MARTINŮ: Violin Concertos Nos. 2 & 1. BARTÓK: Solo Violin Sonata / Frank Peter Zimmermann, vln; Bamberg Symphony Orch.; Jakub Hrůša, cond / Bis SACD-2457
German violinist Frank Peter Zimmermann, whose recording of Beethoven Violin Sonatas I gave high praise to a while back, plays here both of Martinů’s violin concerti along with Bartók’s solo violin sonata. The liner notes come up with the usual line that every single classical performer today uses, that he is one of the foremost violinists “of his generation,” which essentially means nothing. What other generation could he or would he be a member of? But he is a fine player who studied with three teachers I’ve never heard of, and has made numerous recordings over the years.
He has a bright tone, which is unusual for a German, and a lively, energetic manner of playing which suits the music. The Bamberg Symphony plays very well behind him, though I found the recording to be over-ambient which made then sound rather blowsy in loud passages. Their punchy rhythm, however, is quite enervating.
But you know, if Zimmermann is one of the foremost violinists of his generation, why doesn’t he record MUSIC of his generation? Why does he, like so many classical musicians, play music of the past by dead composers? We’re living in 2020; the last piece on this disc was written in 1944. Yes, I do like the music of Bartók and Martinů, but for crying out loud, modernize your repertoire! Honestly, it’s gotten to the point where I think I’m going to stop reviewing new recordings of older music unless they’re so exceptional that they completely supplant the dozens of recordings from the past that equal or surpass them in interpretation.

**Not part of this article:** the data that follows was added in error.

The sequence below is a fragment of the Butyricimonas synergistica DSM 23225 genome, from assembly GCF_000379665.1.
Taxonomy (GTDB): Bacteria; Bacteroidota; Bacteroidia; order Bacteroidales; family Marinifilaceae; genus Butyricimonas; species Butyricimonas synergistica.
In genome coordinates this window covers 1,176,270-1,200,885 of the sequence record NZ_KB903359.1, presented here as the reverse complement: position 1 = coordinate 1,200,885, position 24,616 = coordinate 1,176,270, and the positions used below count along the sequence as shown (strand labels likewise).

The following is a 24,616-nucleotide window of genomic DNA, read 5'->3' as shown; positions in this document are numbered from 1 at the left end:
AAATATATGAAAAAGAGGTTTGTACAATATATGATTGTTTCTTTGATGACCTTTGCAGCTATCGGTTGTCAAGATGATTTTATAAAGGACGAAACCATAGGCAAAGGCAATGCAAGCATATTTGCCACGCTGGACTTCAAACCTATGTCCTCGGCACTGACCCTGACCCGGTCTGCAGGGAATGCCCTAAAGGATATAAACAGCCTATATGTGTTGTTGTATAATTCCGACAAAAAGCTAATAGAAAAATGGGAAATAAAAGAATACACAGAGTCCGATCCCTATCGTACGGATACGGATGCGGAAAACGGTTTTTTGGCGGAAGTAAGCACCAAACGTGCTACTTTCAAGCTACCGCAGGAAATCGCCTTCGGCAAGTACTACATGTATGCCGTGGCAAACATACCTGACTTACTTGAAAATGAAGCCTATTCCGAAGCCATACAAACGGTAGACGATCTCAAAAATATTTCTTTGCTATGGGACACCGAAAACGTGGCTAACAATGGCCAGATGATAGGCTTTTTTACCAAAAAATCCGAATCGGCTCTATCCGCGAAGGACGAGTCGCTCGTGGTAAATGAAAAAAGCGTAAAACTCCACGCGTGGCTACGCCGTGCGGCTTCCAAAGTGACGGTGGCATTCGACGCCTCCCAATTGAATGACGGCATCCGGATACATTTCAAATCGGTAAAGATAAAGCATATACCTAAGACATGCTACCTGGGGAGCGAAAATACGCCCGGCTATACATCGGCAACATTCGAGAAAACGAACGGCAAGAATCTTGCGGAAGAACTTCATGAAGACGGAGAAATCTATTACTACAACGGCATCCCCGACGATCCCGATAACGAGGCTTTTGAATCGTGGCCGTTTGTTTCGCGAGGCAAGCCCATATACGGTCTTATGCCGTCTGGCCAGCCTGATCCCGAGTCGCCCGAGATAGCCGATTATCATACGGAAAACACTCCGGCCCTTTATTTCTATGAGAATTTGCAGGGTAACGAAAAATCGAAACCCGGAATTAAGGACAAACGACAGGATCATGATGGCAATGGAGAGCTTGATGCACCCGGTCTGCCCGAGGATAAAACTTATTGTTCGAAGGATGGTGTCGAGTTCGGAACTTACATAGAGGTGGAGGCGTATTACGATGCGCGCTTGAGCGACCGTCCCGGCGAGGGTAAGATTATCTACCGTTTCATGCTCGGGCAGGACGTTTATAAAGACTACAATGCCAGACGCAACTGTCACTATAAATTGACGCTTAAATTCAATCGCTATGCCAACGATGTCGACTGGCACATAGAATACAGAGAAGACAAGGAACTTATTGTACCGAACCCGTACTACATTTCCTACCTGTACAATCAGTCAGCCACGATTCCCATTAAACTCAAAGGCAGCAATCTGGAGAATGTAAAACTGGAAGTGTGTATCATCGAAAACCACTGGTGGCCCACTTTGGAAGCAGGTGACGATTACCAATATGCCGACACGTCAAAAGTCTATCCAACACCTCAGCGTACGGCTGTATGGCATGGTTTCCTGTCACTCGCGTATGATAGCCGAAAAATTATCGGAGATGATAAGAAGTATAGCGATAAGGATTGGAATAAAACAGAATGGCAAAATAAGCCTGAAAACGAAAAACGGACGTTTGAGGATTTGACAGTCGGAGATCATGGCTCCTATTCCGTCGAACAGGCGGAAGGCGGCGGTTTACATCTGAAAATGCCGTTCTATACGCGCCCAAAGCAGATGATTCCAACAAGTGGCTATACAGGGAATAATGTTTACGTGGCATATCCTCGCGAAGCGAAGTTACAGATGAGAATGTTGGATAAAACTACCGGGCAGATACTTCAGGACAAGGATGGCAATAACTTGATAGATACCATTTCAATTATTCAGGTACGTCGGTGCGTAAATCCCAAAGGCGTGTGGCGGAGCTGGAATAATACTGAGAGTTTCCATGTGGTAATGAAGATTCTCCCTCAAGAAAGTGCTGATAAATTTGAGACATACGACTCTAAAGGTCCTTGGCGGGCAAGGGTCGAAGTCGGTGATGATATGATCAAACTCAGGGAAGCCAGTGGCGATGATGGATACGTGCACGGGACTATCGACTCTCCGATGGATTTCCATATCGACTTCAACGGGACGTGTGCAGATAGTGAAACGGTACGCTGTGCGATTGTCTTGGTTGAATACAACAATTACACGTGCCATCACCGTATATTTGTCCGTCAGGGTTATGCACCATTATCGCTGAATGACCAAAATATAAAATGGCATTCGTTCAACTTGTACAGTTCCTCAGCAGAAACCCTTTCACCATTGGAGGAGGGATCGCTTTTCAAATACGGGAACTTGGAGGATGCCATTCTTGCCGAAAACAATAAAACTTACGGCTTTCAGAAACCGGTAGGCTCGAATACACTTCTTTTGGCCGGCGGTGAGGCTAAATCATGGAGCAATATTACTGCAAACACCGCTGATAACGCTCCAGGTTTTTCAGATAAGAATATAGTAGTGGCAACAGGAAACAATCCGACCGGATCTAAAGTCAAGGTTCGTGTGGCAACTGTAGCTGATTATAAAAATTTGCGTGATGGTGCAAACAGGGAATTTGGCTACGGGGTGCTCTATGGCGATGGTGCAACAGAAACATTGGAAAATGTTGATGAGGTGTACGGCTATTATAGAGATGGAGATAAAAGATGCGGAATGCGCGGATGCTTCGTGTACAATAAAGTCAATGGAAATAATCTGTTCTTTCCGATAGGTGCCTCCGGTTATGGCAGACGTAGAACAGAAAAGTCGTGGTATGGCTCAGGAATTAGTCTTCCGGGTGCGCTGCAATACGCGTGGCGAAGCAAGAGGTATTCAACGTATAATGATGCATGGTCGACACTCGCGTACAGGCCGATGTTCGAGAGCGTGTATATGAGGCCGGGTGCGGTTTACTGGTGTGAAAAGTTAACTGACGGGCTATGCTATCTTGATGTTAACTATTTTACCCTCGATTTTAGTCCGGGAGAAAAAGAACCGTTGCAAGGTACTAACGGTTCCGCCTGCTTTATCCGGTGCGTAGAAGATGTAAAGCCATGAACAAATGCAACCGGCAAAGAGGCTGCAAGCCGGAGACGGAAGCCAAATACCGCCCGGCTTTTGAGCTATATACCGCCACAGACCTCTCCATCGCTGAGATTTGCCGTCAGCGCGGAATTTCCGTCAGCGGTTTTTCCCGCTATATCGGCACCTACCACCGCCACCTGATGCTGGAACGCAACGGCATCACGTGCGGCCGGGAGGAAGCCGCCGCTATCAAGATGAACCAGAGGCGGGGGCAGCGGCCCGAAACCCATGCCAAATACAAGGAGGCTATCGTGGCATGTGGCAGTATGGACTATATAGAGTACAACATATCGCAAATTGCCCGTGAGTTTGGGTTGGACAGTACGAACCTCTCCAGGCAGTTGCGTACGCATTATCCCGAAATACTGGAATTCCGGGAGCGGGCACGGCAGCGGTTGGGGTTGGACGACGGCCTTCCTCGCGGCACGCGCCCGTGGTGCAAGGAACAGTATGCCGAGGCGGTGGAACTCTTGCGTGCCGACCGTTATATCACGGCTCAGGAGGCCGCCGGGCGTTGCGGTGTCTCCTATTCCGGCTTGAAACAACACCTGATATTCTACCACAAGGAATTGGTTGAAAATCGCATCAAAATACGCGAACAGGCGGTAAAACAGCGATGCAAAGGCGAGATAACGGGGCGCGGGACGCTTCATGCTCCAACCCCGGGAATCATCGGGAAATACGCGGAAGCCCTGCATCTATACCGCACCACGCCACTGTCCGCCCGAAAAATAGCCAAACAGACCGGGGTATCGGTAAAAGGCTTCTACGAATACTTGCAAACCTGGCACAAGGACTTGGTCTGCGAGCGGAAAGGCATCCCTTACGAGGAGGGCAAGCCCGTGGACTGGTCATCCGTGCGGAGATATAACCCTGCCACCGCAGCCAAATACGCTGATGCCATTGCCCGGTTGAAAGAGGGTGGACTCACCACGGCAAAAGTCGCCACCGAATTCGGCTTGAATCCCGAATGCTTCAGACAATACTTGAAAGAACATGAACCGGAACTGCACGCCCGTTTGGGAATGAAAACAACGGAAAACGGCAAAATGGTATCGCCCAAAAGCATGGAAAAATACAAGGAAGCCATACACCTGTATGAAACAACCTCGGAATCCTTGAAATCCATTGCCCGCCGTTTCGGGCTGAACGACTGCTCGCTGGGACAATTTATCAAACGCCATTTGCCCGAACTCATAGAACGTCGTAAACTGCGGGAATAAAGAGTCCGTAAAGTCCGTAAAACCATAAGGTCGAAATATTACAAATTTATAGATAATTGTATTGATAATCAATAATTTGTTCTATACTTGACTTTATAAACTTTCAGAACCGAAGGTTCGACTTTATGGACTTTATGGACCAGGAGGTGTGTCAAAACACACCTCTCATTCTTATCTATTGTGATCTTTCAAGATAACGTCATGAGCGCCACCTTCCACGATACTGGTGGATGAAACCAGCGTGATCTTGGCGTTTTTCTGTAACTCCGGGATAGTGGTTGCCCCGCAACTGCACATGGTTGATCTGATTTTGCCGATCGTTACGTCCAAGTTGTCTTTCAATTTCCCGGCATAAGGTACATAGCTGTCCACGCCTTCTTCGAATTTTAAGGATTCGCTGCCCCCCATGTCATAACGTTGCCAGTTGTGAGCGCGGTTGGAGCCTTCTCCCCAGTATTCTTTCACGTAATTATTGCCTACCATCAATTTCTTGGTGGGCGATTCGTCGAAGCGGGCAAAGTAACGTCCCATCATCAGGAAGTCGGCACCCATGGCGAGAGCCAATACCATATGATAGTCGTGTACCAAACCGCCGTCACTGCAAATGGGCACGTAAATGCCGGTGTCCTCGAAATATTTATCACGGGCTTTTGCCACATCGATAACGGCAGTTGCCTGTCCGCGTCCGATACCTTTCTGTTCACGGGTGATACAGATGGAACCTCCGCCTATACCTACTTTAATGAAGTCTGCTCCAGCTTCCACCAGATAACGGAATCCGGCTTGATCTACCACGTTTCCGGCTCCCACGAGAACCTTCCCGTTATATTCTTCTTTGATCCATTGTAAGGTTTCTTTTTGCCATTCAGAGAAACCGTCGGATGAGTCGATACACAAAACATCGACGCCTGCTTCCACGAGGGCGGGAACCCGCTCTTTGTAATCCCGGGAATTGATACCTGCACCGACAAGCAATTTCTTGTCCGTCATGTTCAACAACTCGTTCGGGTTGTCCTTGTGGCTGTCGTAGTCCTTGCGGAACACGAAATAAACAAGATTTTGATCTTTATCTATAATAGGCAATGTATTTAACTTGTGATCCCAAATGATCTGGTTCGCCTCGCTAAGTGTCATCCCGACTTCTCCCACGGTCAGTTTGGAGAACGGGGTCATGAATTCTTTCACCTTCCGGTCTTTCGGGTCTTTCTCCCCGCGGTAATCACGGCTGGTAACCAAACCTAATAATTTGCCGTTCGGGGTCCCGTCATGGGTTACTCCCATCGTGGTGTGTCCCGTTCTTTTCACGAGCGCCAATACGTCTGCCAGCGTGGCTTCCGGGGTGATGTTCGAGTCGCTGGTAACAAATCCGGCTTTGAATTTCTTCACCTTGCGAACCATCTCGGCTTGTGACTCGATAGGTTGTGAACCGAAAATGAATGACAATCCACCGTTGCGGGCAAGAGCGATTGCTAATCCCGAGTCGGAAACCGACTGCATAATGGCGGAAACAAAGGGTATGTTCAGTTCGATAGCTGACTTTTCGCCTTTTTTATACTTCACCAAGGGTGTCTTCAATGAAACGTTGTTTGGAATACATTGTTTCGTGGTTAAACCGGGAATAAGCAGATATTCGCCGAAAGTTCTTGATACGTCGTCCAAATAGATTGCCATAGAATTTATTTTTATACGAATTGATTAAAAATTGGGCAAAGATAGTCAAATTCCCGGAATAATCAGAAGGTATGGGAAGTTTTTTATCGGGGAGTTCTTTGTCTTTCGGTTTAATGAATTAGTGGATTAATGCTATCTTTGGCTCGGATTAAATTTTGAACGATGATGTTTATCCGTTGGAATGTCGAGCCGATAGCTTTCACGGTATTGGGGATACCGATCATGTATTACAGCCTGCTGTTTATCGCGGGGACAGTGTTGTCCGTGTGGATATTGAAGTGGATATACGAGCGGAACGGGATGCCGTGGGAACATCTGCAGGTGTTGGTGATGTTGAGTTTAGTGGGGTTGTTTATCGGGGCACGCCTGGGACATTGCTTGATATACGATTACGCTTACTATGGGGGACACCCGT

Unlike the Beethoven sonatas, which he played in a very interesting manner, Zimmermann does not play the Martinů Concerto No. 2 any better than Julia Fischer did with David Zinman conducting the Czech Philharmonic Orchestra, nor does he play the Bartók Sonata for Solo Violin better than Barnabás Kelemen on Hungaroton or Tamsin Waley Cohen on Signum.
Interestingly, Martinů’s first violin concerto, written in 1932-33, sounds more modern than the second, which is probably why it’s not nearly as popular. But then again, classical audiences are retro-loving fools who refuse to grow up musically. (Sorry for that editorial comment, but sadly, it’s true.)
It’s a nice record, though. Get it if you want it.
—© 2020 Lynn René Bayley
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